One of the ways that family businesses have been protected from the large chains is strict zoning laws that limit the building of “big box” stores outside town and city limits (yes, it’s there, but far less than in America). Another strategy has been the store closing times – a subject of fierce debate for several years. Store closing hours have traditionally favored small business owners who hire few or no employees, and who thus must be home to care for schoolchildren during the afternoons and in the early evening. Most businesses still close for several hours at lunch and at 6:30 in the evening. This allows family businesses to compete with the chains, a fact that is everywhere in evidence, and in contrast to the U.S.
I’ve learned that there is a very effective subsidy now taking place in Germany which guarantees a high rate of return for electricity produced through solar capture. In effect, houses without solar panels are subsidizing houses that have solar.
2) I understand the argument that state-subsidized transportation systems disproportionately advantage large-scale retailers and producers. But the benefits of economies of scale would still exist without an easily-accessible interstate transport network, right? Even in Carson’s counterfactual scenario, I imagine that bigger producers would still create more goods at lower marginal costs. Correct me if I’m wrong, but I also assume that a larger market share allows you to bargain with suppliers from a more advantageous position than smaller competitors. But don’t take my word for it, take Will Wilkinson’s:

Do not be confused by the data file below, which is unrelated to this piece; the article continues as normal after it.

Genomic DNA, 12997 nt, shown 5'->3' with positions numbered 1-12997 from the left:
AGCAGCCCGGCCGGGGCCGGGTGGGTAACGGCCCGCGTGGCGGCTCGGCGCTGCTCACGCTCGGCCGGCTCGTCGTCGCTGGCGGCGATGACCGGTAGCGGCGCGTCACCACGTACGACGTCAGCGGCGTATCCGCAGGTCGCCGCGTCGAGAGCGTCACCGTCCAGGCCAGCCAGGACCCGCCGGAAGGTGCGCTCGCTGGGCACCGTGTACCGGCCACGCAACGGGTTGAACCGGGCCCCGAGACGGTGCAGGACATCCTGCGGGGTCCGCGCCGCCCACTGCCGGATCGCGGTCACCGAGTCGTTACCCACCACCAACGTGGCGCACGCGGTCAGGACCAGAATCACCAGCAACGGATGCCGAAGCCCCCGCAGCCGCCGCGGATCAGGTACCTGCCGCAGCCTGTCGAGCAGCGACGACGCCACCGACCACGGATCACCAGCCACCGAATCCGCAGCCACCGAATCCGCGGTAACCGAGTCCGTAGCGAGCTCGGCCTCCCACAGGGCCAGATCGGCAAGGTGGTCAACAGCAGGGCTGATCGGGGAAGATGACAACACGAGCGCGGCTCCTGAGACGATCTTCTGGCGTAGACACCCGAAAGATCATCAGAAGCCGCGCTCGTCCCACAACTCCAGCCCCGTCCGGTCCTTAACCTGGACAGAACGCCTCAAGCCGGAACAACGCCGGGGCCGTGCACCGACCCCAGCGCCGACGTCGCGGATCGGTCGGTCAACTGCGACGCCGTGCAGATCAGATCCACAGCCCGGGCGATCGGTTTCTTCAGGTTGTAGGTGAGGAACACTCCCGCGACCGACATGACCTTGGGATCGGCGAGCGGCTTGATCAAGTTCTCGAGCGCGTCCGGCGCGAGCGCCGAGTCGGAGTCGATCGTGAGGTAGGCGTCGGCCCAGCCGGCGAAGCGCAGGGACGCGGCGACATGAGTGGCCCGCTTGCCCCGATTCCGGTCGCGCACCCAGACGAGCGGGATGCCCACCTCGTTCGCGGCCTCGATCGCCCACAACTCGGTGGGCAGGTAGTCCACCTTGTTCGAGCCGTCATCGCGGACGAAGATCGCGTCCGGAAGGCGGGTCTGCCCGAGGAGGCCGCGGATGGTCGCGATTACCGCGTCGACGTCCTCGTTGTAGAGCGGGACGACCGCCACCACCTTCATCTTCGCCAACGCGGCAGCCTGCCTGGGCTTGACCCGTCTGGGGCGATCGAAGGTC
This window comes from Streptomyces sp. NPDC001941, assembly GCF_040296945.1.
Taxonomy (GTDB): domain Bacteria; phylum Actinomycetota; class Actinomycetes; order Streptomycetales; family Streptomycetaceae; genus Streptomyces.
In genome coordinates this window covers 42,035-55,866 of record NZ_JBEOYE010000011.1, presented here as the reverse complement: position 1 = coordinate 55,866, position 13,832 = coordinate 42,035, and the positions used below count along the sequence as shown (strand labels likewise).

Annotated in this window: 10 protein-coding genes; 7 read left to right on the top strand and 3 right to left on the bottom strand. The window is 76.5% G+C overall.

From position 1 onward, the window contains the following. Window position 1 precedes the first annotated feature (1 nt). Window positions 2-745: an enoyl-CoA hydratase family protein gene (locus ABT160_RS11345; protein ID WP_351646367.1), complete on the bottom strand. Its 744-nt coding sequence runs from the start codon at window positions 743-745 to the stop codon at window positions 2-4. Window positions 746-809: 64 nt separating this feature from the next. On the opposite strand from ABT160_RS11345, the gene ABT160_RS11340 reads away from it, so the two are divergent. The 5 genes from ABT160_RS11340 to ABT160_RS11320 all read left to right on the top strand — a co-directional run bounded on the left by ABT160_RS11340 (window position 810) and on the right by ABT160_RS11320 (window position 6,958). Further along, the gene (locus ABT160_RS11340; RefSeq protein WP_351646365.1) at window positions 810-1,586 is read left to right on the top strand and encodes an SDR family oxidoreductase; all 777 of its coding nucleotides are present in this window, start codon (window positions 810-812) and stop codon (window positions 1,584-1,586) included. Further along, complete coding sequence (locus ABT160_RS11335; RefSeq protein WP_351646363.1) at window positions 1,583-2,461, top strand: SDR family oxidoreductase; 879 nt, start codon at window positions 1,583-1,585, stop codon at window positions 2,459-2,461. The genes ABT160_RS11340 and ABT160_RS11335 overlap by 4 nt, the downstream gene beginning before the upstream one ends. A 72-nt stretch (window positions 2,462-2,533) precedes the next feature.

To go back to Wal-Mart, once it’s basic structure is in place, it’s hard to see how the marginal outlet significantly increases internal transactions costs. “Bigger” in this sense doesn’t do much to add complexity for the managers of the core firm. But it does create efficiencies. The larger the market Wal-Mart constitutes, the harder a bargain it can drive with suppliers, allowing it to offer consumers lower prices, etc. It seems to me there is market pressure toward larger scale in this kind of retail, whether or not the state subsidizes roads. And it’s worth noting that the innovative efficiencies of Wal-Mart in part explains why localities offer subsidies to attract their stores. Wal-Mart is a stable, reliable source of jobs and tax revenue because it is a highly-successful business because it offers lower prices than competitors in part because of its economies of scale. Big business can be beautiful.
3) Given the inter-connectedness of subsidies and local communities and the inherent advantages of large-scale producers and retailers in any economic context, I think that the localism versus globalism debate is about what we should subsidize rather than whether we should subsidize, period. I think we can (and should) argue over what local features are worth preserving through active government support. But suggesting that localism represents some return to an idealized free market state of nature strikes me as pretty naive.